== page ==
>Selfishness and The Paradox of Emotional Intelligence

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I was fortunate to be in a terrific leadership development class this week held in coordination with University of Virginia, and one of the instructors shared this interesting explanation about the four levels of emotional intelligence (EI), which I have put into the attached graphic (note: there are other variants of this).

Essentially there are three levels of EI that have to do with “me”:

1. Self-Awareness: Being cognizant of one’s own emotions, thinking and behaviors

2. Self-Management: Being able to control negative displays of emotions, thoughts, and behaviors.

3. Self-Direction: Being able to positively choose emotions, thoughts, and behaviors.

These three levels are steps and maturity in the development of a person’s emotional intelligence.

Then, for those that are able to “breakthrough” to the next and forth level having to do with “others” (instead of “me”), there is a fourth level called:

4. Empathy: Being able to understand, share, and identify with the emotions and thoughts of others.

The idea here, as another instructor stated, is that we close the [emotional] gap with others through empathy and disclosure.”

However, in order to get to the stage where we can genuinely connect and empathize with others, we must first work on ourselves.

From a leadership perspective, I think this model of emotional intelligence is very valuable, because it provide us the framework for maturing our emotional self-development starting with basic awareness and advancing toward gaining control over ourselves and ultimately being able to have meaningful understanding for others.

It is only with such understanding of and connection with others that we can create the foundation for successful teamwork, innovation, and improved performance.

Where are we failing on EI?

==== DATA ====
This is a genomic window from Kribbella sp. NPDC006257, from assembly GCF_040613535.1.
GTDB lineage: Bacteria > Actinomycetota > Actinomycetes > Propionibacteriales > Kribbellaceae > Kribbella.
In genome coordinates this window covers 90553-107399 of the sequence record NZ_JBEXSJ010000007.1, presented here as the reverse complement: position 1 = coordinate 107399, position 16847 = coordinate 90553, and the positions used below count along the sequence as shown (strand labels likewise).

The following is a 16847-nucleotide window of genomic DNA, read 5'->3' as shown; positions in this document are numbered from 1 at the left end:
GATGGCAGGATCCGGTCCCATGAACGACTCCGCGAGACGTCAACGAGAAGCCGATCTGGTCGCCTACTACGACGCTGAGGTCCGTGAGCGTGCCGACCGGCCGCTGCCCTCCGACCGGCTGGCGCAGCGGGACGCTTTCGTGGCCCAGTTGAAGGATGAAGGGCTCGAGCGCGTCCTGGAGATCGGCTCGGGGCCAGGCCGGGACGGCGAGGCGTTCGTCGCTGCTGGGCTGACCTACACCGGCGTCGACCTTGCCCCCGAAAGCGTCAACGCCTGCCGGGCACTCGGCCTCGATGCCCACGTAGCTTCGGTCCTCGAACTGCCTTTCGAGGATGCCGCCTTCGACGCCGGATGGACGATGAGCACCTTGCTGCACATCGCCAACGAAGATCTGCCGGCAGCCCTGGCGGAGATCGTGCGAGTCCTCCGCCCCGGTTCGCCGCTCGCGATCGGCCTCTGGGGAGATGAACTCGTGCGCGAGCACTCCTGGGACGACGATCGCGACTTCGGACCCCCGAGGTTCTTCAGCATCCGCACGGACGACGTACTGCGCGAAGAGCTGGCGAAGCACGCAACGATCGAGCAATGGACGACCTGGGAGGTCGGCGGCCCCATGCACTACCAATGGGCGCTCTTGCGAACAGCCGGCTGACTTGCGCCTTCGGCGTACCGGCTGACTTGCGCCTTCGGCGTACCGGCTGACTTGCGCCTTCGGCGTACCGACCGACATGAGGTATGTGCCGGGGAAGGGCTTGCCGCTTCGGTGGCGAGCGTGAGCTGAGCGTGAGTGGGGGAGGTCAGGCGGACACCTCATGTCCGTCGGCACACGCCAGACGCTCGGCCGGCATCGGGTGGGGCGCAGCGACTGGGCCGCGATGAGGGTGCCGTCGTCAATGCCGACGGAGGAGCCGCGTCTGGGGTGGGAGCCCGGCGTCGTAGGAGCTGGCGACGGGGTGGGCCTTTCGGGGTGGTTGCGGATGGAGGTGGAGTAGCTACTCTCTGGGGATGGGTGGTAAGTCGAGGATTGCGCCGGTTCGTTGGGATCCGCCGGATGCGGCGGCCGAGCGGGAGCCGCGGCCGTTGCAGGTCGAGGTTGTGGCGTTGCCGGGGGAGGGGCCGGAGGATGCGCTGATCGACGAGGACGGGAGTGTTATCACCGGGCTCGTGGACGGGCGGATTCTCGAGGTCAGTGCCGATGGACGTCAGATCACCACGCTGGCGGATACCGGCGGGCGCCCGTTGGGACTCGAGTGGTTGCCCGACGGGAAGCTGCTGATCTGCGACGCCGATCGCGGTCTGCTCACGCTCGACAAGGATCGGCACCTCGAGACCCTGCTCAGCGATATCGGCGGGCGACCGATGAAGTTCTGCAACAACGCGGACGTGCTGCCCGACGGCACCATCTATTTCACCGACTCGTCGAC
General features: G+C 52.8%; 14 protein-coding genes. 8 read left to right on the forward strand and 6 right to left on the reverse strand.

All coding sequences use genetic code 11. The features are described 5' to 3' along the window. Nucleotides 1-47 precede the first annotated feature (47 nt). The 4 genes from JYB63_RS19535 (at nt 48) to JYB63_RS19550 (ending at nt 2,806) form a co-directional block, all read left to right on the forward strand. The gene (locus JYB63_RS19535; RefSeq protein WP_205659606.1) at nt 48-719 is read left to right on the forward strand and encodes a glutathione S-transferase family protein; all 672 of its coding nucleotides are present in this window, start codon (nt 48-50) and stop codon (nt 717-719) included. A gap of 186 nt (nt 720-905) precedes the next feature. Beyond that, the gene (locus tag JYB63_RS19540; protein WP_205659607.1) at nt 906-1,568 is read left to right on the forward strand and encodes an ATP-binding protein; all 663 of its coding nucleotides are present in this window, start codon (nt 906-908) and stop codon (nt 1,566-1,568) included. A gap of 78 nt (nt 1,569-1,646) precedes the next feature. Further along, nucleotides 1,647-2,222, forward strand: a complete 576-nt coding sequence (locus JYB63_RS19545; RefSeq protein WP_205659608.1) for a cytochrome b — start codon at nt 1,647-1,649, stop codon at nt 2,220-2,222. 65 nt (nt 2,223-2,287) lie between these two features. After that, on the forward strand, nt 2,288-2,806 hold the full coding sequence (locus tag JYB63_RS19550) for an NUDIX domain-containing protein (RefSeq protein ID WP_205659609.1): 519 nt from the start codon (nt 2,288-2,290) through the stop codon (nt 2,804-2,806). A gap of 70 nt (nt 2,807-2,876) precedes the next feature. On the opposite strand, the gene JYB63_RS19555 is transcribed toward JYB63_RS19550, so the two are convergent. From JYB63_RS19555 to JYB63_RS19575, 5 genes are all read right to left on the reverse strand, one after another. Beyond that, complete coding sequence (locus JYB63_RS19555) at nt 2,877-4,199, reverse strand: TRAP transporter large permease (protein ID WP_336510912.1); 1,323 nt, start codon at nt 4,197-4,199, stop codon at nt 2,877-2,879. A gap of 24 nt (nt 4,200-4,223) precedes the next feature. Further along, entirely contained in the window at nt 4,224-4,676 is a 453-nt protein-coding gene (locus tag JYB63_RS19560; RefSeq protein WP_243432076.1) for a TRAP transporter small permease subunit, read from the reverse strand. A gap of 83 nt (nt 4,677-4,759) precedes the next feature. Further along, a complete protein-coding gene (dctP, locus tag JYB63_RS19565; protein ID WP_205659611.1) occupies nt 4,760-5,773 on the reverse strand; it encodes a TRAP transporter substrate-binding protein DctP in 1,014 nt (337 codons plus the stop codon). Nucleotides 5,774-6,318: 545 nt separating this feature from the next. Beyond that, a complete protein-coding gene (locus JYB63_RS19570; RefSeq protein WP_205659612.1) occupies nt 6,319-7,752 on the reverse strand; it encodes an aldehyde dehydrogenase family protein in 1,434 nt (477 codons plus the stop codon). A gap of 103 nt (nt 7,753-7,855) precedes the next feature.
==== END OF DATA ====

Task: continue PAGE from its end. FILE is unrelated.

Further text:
• Being so busy with “the daily grind” that we don’t have the time, energy, or capacity to do justice to the relationships in our lives.
  • Lack of mastery of the “me”—we lack self-awareness and are not in control of ourselves.
  • Narcissism that leads us to ignore the others around us and therefore leads us to have difficulty relating to them.

All of these, in a sense, represent a huge life paradox. We are taught that to succeed we must work on ourselves, and in turn we have become a self-focused society.

We have learned that success means being perfectly educated, thin, fit, married, earning a huge salary, and so on. But we are so busy thinking about these goals and looking at them as pure achievements to be marked off on a list that we lose sight of the process. And in doing so we actually become less effective at the things we are trying to do.

The process is about becoming emotionally intelligent—about learning the skills of self-control, self-management, self-direction, and ultimately empathy.

In fact, to succeed—and to find meaning in that success—we must give meaningfully to others in time and energy, rather than just taking for ourselves.

Ultimately, it doesn’t have to be a “breakthrough” event to empathize, give, and build healthy and productive relationships. Regardless of how much money or prestige we achieve in life, I believe that achieving the “us” rather than only focusing on the “me” is truly where the biggest payoff is at in life.